Creative Therapy: Painting

Creative therapy: painting

In his book “The Element”, Ken Robinson tells the following story about painting: a school teacher held a visual arts class and a little girl was sitting at the back of the class. This generally did not pay attention to teaching, with the exception of visual arts classes.

The girl drew for twenty minutes completely immersed in her thoughts and the teacher asked her what she was drawing. The girl replied, “I draw God”. The teacher said, “But no one knows what God looks like.” The girl replied, “They’ll find out soon.”

This report shows the importance of drawing and painting, as well as how these activities can be used as a form of therapy to make contact with the world.

What is the psychology of art?

Art psychology is a trend in psychology dedicated to studying the phenomena of creation and appreciation of art from a psychological perspective. Many aspects link art psychology to general psychology, such as perception, emotions, memories, thoughts, and language.

Many psychotherapists have proven the beneficial effects of the art in treating patients who come to the office because of psychological difficulties. This is because art in all its forms (painting, dance, music, writing, theater, etc.) liberates human subjectivity. Thus, it can be used to resolve conflicts, communication problems, expression difficulties, and many other psychological challenges.

Painting

The benefits of therapeutic painting

Painting on canvas, paper, or any other surface that helps us express ourselves can be a great way to channel feelings and thoughts that need to be communicated but can be difficult to express in other ways. It is an alternative and natural form of therapy that can have many benefits, such as:

Improving communication skills

People who start therapeutic painting are often shy and withdrawn and may have difficulty communicating with their families and even their therapists. But  through painting, shy people release their creativity and express their feelings.

Improved self-esteem

When therapeutic painting is done in a non-competitive, relaxed, and pleasant environment, the patient can achieve their personal goals encouraged by psychotherapists. This strengthens his self-esteem. This aspect can be important for those with interdependence problems, trauma, or a need to strengthen their independence and learn to love and appreciate themselves.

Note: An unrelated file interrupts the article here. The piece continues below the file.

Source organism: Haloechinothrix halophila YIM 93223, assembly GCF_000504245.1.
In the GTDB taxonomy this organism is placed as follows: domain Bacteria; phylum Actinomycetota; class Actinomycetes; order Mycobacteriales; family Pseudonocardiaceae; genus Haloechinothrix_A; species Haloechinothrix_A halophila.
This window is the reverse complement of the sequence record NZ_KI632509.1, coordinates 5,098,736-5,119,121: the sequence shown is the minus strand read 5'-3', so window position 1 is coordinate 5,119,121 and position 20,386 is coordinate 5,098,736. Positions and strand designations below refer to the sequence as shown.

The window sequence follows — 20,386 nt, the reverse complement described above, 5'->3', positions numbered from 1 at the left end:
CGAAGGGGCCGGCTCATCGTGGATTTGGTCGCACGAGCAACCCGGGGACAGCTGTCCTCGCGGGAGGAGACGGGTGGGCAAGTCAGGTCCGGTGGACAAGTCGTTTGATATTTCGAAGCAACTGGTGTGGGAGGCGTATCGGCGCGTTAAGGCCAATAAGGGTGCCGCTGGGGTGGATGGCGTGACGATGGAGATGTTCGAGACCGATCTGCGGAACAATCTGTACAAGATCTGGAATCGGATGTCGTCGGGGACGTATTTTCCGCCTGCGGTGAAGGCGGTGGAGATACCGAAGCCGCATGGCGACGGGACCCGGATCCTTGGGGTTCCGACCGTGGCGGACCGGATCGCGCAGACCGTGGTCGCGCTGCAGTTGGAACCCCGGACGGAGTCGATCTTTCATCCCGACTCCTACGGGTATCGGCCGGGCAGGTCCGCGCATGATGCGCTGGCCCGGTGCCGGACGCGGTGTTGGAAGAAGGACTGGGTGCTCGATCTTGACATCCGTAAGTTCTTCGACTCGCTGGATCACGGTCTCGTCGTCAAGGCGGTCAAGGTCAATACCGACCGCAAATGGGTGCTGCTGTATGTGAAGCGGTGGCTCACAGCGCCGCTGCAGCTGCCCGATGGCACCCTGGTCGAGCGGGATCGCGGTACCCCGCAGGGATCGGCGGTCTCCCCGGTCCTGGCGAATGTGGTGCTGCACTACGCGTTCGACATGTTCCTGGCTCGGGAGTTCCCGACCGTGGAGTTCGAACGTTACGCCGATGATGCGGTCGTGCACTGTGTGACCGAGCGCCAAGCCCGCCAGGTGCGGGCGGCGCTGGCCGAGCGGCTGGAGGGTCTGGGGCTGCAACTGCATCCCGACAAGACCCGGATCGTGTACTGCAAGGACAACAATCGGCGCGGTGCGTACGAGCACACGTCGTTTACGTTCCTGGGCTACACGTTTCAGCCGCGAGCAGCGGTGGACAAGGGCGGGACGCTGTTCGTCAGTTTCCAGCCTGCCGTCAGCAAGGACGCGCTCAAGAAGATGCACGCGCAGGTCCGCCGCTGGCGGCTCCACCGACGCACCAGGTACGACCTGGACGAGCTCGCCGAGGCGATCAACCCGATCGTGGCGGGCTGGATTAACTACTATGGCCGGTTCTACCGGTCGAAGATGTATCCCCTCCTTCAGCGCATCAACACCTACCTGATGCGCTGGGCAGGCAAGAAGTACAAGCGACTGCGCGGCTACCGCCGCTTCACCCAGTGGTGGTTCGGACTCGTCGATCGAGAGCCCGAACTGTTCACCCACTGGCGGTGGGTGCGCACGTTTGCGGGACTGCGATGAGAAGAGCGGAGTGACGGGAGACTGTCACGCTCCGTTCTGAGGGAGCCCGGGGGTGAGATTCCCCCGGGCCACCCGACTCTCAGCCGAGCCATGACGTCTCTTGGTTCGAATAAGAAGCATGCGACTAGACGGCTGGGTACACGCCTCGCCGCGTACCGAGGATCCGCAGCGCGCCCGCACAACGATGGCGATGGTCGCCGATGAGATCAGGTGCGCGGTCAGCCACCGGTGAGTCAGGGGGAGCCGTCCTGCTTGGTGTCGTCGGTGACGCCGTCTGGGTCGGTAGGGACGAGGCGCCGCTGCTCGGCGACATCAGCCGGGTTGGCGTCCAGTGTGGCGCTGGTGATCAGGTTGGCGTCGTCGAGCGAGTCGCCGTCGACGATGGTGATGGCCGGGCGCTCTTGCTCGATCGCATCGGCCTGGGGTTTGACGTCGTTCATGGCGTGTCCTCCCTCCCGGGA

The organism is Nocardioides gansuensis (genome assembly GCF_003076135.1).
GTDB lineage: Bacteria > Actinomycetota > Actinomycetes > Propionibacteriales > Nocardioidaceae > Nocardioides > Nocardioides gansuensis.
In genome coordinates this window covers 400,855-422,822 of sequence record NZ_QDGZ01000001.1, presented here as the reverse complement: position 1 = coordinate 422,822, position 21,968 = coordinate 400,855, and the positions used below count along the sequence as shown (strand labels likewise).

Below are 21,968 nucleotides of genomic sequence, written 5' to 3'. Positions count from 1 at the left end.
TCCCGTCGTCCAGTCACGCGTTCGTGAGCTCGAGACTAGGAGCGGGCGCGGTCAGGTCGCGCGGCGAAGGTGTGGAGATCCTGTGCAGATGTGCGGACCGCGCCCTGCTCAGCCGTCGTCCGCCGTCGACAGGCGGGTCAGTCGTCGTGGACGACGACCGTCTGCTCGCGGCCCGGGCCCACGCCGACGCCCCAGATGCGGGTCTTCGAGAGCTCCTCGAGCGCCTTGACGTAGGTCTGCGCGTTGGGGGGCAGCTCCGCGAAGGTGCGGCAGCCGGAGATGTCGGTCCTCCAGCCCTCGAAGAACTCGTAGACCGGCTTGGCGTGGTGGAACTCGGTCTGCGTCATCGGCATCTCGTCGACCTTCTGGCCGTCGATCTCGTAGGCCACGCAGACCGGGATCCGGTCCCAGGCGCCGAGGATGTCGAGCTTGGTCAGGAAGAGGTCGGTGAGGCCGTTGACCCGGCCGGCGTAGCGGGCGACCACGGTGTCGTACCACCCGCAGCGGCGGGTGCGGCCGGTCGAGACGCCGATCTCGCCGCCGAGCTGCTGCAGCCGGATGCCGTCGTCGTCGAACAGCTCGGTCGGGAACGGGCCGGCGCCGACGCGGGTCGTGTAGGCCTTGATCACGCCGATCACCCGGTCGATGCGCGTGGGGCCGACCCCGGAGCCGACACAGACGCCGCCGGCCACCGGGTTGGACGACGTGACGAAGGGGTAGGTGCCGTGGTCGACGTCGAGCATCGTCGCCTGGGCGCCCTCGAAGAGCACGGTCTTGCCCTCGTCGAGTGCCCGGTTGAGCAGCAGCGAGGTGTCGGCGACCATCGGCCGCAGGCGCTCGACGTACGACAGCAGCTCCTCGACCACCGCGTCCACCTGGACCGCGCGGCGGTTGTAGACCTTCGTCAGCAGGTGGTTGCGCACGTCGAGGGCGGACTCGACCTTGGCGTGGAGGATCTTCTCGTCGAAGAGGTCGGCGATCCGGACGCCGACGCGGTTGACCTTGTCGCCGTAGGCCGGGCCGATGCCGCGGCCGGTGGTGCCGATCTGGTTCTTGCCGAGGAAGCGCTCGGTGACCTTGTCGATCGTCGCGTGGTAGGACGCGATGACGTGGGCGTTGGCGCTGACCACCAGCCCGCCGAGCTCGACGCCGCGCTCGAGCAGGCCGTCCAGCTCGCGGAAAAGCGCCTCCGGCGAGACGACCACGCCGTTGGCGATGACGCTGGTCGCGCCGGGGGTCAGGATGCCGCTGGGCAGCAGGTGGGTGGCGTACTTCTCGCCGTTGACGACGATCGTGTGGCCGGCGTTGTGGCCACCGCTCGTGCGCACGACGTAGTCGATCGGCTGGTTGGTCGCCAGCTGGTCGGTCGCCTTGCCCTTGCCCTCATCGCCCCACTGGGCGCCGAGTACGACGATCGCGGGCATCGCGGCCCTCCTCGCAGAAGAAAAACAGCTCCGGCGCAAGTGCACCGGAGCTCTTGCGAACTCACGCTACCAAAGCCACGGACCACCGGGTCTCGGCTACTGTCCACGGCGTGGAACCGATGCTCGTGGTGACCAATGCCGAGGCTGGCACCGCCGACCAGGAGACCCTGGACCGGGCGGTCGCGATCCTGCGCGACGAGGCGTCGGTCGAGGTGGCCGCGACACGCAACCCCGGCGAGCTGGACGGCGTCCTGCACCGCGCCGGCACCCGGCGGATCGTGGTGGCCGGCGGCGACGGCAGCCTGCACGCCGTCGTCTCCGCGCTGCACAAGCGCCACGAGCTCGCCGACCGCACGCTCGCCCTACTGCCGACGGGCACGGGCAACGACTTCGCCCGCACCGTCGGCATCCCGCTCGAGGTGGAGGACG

Improved motor skills

Just as when we play an instrument, through painting and brushwork we learn to regulate hand movements and develop connections in the brain that are related to this ability. In adults, painting can help improve fine motor skills.

Brain stimulation

Drawing and painting stimulates both brain blocks, both left and right. The left is the logical and rational side and the right side is responsible for creativity and emotion. It’s about letting our imaginations fly, while letting our deepest thoughts breathe.

creative right hemisphere

Concentration

Dedication to painting, or any other artistic work of creation, requires concentration. Painting is a meticulous job that allows us to forget about our surroundings and simply drag us along. Time passes completely unnoticed.

The state of advanced concentration is known as Alphana and has been the subject of numerous studies. This is a state of mind where part of our brain is in a conscious state, and another part brings out the subconscious. This same state can be achieved through prayer, meditation, or music.

Emotional intelligence

Emotions are an important part of creativity. Through painting, we can let our feelings flow and experience happiness, love, empathy, and peace. Relaxation achieved through painting helps to achieve a balance between heart and mind.

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